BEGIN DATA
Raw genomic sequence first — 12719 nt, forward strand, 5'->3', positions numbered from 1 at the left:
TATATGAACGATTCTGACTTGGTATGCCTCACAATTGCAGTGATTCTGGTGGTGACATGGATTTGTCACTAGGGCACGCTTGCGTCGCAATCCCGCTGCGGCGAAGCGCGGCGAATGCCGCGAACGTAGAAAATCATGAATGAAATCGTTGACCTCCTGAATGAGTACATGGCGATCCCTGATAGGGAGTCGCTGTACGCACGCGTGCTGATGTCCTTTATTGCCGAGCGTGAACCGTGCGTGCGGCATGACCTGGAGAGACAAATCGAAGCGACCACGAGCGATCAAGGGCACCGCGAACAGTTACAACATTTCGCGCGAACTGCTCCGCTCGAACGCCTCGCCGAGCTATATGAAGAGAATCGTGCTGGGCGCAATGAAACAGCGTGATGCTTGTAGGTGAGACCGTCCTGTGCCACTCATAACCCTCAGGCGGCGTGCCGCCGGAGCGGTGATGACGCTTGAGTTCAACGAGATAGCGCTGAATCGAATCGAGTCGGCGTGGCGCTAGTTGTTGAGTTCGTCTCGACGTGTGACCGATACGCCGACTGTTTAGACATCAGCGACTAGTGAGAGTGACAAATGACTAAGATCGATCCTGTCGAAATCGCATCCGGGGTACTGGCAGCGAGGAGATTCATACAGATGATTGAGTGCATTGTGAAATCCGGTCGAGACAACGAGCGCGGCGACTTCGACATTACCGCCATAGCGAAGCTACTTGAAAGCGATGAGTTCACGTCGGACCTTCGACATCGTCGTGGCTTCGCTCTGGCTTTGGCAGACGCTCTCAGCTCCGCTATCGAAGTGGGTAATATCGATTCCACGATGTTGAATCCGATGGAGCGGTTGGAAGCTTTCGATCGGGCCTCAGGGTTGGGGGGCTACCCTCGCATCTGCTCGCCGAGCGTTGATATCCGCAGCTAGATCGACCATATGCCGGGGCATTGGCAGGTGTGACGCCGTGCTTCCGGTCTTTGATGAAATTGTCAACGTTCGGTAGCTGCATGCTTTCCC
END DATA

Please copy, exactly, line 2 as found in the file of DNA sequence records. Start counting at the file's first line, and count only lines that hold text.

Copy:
TATATGAACGATTCTGACTTGGTATGCCTCACAATTGCAGTGATTCTGGTGGTGACATGGATTTGTCACTAGGGCACGCTTGCGTCGCAATCCCGCTGCGGCGAAGCGCGGCGAATGCCGCGAACGTAGAAAATCATGAATGAAATCGTTGACCTCCTGAATGAGTACATGGCGATCCCTGATAGGGAGTCGCTGTACGCACGCGTGCTGATGTCCTTTATTGCCGAGCGTGAACCGTGCGTGCGGCATGACCTGGAGAGACAAATCGAAGCGACCACGAGCGATCAAGGGCACCGCGAACAGTTACAACATTTCGCGCGAACTGCTCCGCTCGAACGCCTCGCCGAGCTATATGAAGAGAATCGTGCTGGGCGCAATGAAACAGCGTGATGCTTGTAGGTGAGACCGTCCTGTGCCACTCATAACCCTCAGGCGGCGTGCCGCCGGAGCGGTGATGACGCTTGAGTTCAACGAGATAGCGCTGAATCGAATCGAGTCGGCGTGGCGCTAGTTGTTGAGTTCGTCTCGACGTGTGACCGATACGCCGACTGTTTAGACATCAGCGACTAGTGAGAGTGACAAATGACTAAGATCGATCCTGTCGAAATCGCATCCGGGGTACTGGCAGCGAGGAGATTCATACAGATGATTGAGTGCATTGTGAAATCCGGTCGAGACAACGAGCGCGGCGACTTCGACATTACCGCCATAGCGAAGCTACTTGAAAGCGATGAGTTCACGTCGGACCTTCGACATCGTCGTGGCTTCGCTCTGGCTTTGGCAGACGCTCTCAGCTCCGCTATCGAAGTGGGTAATATCGATTCCACGATGTTGAATCCGATGGAGCGGTTGGAAGCTTTCGATCGGGCCTCAGGGTTGGGGGGCTACCCTCGCATCTGCTCGCCGAGCGTTGATATCCGCAGCTAGATCGACCATATGCCGGGGCATTGGCAGGTGTGACGCCGTGCTTCCGGTCTTTGATGAAATTGTCAACGTTCGGTAGCTGCATGCTTTCCC